Wednesday, August 19, 2009

Bernstein's Curtain Call

It was on this day in 1990 that the great American conductor/composer Leonard Bernstein conducted his final performance, concluding the concert with Beethoven's Symphony No. 7.

Bernstein was nearly 72 — in fact, his birthday was six days later — and he had been suffering from emphysema since his 50s. During the performance of Beethoven's Seventh, he had a coughing seizure that was so severe it nearly brought the performance to a premature end. He persevered, though, and Deutsche Grammophon later released the concert on CD.

If you know much about Bernstein, you will probably agree that was probably an appropriate way for him to retire.

The selection of a Beethoven symphony, for example, was appropriate. In the 1980s, Bernstein was the conductor and commentator for a PBS series on Beethoven's music. The series featured the Vienna Philharmonic playing all of the Beethoven symphonies, and it probably did its part to link Bernstein's name with Beethoven's in the public mind.

That was fitting. Beethoven was one of the composers Bernstein admired most.

When I say it was an appropriate conclusion to his career, though, I am thinking also about how his career began. His father was a businessman who originally opposed his son's interest in music, but he often took his son to orchestra concerts. Ultimately — and perhaps in spite of his own misgivings — he did not stand in the way of his son pursuing a career in music.

I am reminded of what Dan Fogelberg wrote so eloquently in his musical tribute to his own father: "I thank you for the freedom when it came my time to go."

Bernstein may well have faced other obstacles as he followed his star — most people do. But he was not deterred. And, because of that, the world was not deprived of his brilliance.

It reminds me of a poem by Alfred Lord Tennyson. I ask you to indulge me for a minute or two while I share it with you:
"It little profits that an idle king,
By this still hearth, among these barren crags,
Match'd with an aged wife, I mete and dole
Unequal laws unto a savage race,
That hoard and sleep, and feed, and know not me.
I cannot rest from travel: I will drink
Life to the lees: all times I have enjoy'd
Greatly, have suffer'd greatly, both with those
That loved me, and alone; on shore, and when
Thro' scudding drifts the rainy Hyades
Vext the dim sea: I am become a name;
For always roaming with a hungry heart
Much have I seen and known; cities of men
And manners, climates, councils, governments,
Myself not least, but honour'd of them all;
And drunk delight of battle with my peers,
Far on the ringing plains of windy Troy.
I am a part of all that I have met;
Yet all experience is an arch wherethro'
Gleams that untravell'd world, whose margin fades
For ever and for ever when I move.
How dull it is to pause, to make an end,
To rust unburnish'd, not to shine in use!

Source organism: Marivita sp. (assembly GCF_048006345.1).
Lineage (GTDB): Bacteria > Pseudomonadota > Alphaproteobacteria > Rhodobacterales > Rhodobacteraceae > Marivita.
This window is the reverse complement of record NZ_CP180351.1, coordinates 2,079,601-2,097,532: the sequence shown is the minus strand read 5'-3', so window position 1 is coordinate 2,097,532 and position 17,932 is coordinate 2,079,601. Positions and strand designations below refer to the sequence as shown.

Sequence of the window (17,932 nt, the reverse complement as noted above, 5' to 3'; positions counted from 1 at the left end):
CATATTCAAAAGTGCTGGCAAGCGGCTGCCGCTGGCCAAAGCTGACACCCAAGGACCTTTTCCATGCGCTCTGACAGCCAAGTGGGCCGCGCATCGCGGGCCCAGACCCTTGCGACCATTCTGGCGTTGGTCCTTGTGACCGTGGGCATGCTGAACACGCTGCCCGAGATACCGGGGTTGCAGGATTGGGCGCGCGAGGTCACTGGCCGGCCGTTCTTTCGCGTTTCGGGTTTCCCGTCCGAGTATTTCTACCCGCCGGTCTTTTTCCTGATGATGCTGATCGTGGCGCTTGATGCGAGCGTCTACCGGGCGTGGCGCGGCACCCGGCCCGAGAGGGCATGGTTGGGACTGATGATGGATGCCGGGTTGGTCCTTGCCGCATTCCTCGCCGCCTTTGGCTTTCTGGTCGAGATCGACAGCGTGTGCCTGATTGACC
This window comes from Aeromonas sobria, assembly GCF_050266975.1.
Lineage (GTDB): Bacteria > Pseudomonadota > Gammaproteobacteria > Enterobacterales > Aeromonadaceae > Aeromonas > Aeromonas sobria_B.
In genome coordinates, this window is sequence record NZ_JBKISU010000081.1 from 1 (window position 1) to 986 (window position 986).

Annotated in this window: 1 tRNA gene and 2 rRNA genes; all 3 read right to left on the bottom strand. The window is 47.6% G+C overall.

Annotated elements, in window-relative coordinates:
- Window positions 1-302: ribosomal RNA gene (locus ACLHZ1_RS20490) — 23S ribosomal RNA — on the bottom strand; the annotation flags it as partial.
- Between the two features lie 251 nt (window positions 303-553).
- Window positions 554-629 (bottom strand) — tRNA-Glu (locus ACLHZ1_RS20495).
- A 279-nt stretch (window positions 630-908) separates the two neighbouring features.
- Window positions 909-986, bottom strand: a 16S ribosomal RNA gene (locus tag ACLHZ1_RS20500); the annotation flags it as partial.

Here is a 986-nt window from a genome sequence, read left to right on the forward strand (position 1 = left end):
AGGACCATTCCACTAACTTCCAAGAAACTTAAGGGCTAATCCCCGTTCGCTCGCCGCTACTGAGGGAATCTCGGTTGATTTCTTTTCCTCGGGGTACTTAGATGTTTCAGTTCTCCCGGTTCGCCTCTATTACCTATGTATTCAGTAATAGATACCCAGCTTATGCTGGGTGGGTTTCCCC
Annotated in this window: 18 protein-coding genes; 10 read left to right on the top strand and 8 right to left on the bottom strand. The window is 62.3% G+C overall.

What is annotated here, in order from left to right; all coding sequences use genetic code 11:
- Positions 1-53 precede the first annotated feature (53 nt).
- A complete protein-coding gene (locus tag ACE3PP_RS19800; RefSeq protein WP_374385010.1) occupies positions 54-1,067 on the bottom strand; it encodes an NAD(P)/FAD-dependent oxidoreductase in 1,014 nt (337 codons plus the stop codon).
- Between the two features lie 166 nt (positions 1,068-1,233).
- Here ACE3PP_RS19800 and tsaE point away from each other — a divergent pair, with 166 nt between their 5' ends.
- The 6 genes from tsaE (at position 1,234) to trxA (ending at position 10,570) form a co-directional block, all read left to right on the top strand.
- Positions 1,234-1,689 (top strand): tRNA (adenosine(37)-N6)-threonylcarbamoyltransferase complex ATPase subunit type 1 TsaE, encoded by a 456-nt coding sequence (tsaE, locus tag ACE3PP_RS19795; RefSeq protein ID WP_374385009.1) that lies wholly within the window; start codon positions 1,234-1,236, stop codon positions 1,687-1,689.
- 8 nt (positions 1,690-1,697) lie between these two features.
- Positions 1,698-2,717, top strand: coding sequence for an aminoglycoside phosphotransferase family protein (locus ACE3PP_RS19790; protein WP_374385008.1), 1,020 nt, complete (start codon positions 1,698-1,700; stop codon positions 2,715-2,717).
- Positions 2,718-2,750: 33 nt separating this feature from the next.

As tho' to breathe were life. Life piled on life
Were all too little, and of one to me
Little remains: but every hour is saved
From that eternal silence, something more,
A bringer of new things; and vile it were
For some three suns to store and hoard myself,
And this gray spirit yearning in desire
To follow knowledge, like a sinking star,
Beyond the utmost bound of human thought.
This is my son, mine own Telemachus,
To whom I leave the sceptre and the isle
Well–loved of me, discerning to fulfil
This labour, by slow prudence to make mild
A rugged people, and thro' soft degrees
Subdue them to the useful and the good.
Most blameless is he, centred in the sphere
Of common duties, decent not to fail
In offices of tenderness, and pay
Meet adoration to my household gods,
When I am gone. He works his work, I mine.
There lies the port: the vessel puffs her sail:
There gloom the dark broad seas. My mariners,
Souls that have toil'd, and wrought, and thought with me
That ever with a frolic welcome took
The thunder and the sunshine, and opposed
Free hearts, free foreheads — you and I are old;
Old age hath yet his honour and his toil;
Death closes all: but something ere the end,
Some work of noble note, may yet be done,
Not unbecoming men that strove with Gods.
The lights begin to twinkle from the rocks:
The long day wanes: the slow moon climbs: the deep
Moans round with many voices. Come, my friends,
'Tis not too late to seek a newer world.
Push off, and sitting well in order smite
The sounding furrows; for my purpose holds
To sail beyond the sunset, and the baths
Of all the western stars until I die.
It may be that the gulfs will wash us down:
It may be we shall touch the Happy Isles,
And see the great Achilles, whom we knew.
Tho' much is taken, much abides; and tho'
We are not now that strength which in old days
Moved earth and heaven; that which we are, we are;
One equal temper of heroic hearts,
Made weak by time and fate, but strong in will
To strive, to seek, to find, and not to yield."

Alfred Lord Tennyson

I've been thinking about this poem a lot lately. And I think what it is trying to say is that it may be tempting to play it safe, but we never feel quite as vibrant and alive — even if we are in our 70s, as Bernstein was, or the aging king of whom Tennyson wrote — as we feel when we take a chance.

Perhaps that sensation of being truly alive comes from following the path we were destined to follow. Sadly, some people never discover what they were intended to do. Others do, but they take a different path because they think it will be more lucrative, even if it is not more satisfying for their souls.

Both, it seems to me, do a disservice to those people and the higher power that created them.

"That which we are, we are," Tennyson wrote.

Bernstein was no "idle king." And he did not remain idled in retirement for long. He died of pneumonia less than two months after his last concert.

How I wish I could have been in the audience when he made his final journey 19 years ago tonight.